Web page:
Killing Time: True Fiction by Marcus Dalrymple
|Killing Time: True Fiction by Marcus Dalrymple|
|Reviewer: Ani Johnson|
|Summary: James, a Brit on a post-uni travel spree, is kidnapped in Mexico. Thus starts a novel that shows us the dilemma from all sides: the victim's, the family waiting back home, the kidnappers' and Mexico's. An interesting, gripping and insightful adventure.|
|Buy? Yes||Borrow? Yes|
|Pages: 344||Date: April 2013|
|Publisher: CreateSpace Independent Publishing Platform|
English university graduate James Cooper Brown is travelling around the US with his friend Toby. When Toby returns to England on family business, James decides to visit Mexico. Soon after arriving he's kidnapped by a local drug baron. Elsewhere in the country Monica Gonzales, a doctor, is looking forward to an evening of good company and pizza but it turns into an evening of other things as she too is taken. Behind each of the 402 kidnappings in Mexico during 2003 there is a story. This is the story of James, Monica and the people fighting for their return; sometimes literally.
An author with a name that sounds very top drawer English, writing with insight about Mexico? You bet – don't let the name fool you. Marcus Dalrymple was actually born in South America and partially educated in Mexico before being sent back to England to complete his education. Careers in teaching and journalism followed. Killing Time (a wonderfully multi-meaning title) may be his fiction debut but it's written with an obvious passion for the people adding another layer to the adventure that shines through and it's not all fiction.
Let's dispense with a very minor niggle first: there is a little plot signposting going on at the beginning. For instance when a kidnap victim's father is introduced as being ex-SAS we just know he doesn't plan to stay at home and knit. However I'm going to say something controversial - we should just suck any whinging up and move on. In some cases just because there's a sign post, it doesn't mean that the trip or destination suffers and, in this case, Marcus packs action and suspense to ensure that we have an enjoyable journey that erases the niggle.
Indeed, on the way we not only get to know the kidnappers and their ancillary staff. We also learn the reasoning behind their way of life. For the drug cartels that kidnap wealthy foreigners this isn't only a form of self-enrichment and display of power but also sometimes a way of supporting local communities. As charity goes, it's a pretty brutal form and Marcus never condones the kidnappers but instead unfolds back stories that help us to understand their roots and viewpoints as well as plump for James and Monica.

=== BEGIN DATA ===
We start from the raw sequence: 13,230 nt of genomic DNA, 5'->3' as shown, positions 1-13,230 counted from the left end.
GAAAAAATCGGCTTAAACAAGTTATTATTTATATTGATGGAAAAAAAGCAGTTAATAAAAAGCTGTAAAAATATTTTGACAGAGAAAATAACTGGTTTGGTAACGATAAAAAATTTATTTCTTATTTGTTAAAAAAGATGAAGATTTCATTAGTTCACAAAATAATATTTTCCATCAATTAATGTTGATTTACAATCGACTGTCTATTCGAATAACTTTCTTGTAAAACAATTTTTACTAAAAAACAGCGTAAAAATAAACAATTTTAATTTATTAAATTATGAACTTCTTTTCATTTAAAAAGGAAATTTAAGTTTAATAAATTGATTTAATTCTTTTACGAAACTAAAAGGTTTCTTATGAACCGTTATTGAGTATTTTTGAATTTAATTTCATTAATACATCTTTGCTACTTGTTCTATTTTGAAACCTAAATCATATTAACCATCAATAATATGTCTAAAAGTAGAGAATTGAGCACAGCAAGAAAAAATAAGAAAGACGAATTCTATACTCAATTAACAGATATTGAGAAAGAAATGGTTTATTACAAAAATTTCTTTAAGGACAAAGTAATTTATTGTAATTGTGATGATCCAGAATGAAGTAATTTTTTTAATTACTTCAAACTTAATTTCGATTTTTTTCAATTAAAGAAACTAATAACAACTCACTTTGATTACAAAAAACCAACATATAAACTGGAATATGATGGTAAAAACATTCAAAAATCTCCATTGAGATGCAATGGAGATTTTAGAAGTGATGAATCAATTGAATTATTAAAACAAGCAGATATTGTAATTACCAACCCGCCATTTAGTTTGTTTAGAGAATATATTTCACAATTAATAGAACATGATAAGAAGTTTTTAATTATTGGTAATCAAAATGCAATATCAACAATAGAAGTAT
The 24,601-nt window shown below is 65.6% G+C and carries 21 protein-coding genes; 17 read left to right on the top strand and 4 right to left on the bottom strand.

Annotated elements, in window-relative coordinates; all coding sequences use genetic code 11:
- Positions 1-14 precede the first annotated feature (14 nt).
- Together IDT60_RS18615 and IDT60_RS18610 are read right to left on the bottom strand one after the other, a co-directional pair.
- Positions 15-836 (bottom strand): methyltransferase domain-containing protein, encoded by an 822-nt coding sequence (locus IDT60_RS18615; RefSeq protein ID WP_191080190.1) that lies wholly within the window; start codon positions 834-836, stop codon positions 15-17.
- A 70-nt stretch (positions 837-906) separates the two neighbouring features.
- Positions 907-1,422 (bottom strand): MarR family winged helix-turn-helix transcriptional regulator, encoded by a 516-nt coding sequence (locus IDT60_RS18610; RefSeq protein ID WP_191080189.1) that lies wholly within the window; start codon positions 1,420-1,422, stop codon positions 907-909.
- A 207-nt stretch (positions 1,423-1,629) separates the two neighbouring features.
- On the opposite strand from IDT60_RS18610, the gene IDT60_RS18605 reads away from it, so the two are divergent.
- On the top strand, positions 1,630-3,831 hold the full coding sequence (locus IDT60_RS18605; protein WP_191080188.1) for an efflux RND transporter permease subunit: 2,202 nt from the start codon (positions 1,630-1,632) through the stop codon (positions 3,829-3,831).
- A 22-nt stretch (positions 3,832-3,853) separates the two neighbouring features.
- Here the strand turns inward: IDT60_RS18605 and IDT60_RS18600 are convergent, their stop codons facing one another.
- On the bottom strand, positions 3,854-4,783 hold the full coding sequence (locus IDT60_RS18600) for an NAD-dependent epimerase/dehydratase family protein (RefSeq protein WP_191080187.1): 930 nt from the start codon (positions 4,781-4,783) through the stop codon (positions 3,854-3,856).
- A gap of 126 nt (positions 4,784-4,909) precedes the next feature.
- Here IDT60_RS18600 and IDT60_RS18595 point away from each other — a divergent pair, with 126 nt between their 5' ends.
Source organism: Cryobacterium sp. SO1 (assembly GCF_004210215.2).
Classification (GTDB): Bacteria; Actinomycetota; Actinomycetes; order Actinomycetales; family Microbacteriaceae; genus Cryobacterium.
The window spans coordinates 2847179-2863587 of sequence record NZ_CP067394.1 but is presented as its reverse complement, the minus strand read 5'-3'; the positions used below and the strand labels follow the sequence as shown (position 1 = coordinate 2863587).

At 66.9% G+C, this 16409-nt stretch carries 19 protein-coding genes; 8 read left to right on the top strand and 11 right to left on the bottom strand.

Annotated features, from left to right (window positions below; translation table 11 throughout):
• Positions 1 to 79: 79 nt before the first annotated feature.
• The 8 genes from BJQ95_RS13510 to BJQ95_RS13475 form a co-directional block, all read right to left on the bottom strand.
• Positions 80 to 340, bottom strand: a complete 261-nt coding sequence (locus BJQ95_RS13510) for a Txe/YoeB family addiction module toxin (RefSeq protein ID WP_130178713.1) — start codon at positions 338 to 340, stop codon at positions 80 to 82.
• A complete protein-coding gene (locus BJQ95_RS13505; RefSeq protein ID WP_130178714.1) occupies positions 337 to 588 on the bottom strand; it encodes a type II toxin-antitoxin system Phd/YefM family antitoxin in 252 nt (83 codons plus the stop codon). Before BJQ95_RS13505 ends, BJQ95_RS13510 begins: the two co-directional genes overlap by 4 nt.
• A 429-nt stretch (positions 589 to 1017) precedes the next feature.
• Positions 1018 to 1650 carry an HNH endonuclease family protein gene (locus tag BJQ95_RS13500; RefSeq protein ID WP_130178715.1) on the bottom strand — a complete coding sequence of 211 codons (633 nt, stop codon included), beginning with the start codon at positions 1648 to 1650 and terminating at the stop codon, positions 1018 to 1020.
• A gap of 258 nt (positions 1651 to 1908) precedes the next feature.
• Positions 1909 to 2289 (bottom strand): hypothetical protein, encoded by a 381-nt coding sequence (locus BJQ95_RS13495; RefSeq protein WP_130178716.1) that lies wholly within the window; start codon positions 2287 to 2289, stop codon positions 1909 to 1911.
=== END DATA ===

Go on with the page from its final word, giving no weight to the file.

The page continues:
Marcus also knows how to use research. Not only do the procedures of the British police and foreign agencies add authenticity, he takes time to demonstrate journalistic flare. We're treated to documentary-style factual vignettes that enrich the action rather than impede it. We're taught – and willingly absorb – facts about previous initiatives from the local Mexican law enforcement organisations as well as from the US Delta Force troops. These vignettes from recent history keep us one step ahead of the action, providing us with the necessary background just as it's needed.
This is no tame school class though. This is bloody, gritty, violent stuff, littered with the results of slaughter and torture, leading to that tense final reel where everyone's life is up for grabs.
This is most definitely a novel written with passion by one who seeks to propagate knowledge as much as thrills. And, you know what? Marcus nails it.
(Thank you so much Marcus for providing us with a copy for review.)
Further Reading: If this piques your interest in the plight of Mexico, we also recommend The Dead Women of Juarez by Sam Hawken.
You can read more book reviews or buy Killing Time: True Fiction by Marcus Dalrymple at Amazon.co.uk
You can read more book reviews or buy Killing Time: True Fiction by Marcus Dalrymple at Amazon.com.
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